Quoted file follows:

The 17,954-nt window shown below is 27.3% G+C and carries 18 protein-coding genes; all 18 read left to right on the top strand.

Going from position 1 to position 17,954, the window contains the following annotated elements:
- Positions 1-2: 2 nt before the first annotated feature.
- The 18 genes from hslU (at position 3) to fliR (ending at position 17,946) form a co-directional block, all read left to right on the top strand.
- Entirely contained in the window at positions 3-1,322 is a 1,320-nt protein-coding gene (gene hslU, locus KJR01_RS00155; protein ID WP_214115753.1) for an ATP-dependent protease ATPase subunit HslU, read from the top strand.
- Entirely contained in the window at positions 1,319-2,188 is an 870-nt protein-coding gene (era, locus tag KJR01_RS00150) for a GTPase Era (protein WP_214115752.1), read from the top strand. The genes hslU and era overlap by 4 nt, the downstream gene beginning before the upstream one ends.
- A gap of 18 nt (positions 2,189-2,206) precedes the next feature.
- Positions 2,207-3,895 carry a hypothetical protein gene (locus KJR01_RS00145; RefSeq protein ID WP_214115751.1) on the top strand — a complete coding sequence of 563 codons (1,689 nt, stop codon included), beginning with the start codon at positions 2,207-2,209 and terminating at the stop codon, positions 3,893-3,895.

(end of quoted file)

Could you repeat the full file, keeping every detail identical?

The 17,954-nt window shown below is 27.3% G+C and carries 18 protein-coding genes; all 18 read left to right on the top strand.

Going from position 1 to position 17,954, the window contains the following annotated elements:
- Positions 1-2: 2 nt before the first annotated feature.
- The 18 genes from hslU (at position 3) to fliR (ending at position 17,946) form a co-directional block, all read left to right on the top strand.
- Entirely contained in the window at positions 3-1,322 is a 1,320-nt protein-coding gene (gene hslU, locus KJR01_RS00155; protein ID WP_214115753.1) for an ATP-dependent protease ATPase subunit HslU, read from the top strand.
- Entirely contained in the window at positions 1,319-2,188 is an 870-nt protein-coding gene (era, locus tag KJR01_RS00150) for a GTPase Era (protein WP_214115752.1), read from the top strand. The genes hslU and era overlap by 4 nt, the downstream gene beginning before the upstream one ends.
- A gap of 18 nt (positions 2,189-2,206) precedes the next feature.
- Positions 2,207-3,895 carry a hypothetical protein gene (locus KJR01_RS00145; RefSeq protein ID WP_214115751.1) on the top strand — a complete coding sequence of 563 codons (1,689 nt, stop codon included), beginning with the start codon at positions 2,207-2,209 and terminating at the stop codon, positions 3,893-3,895.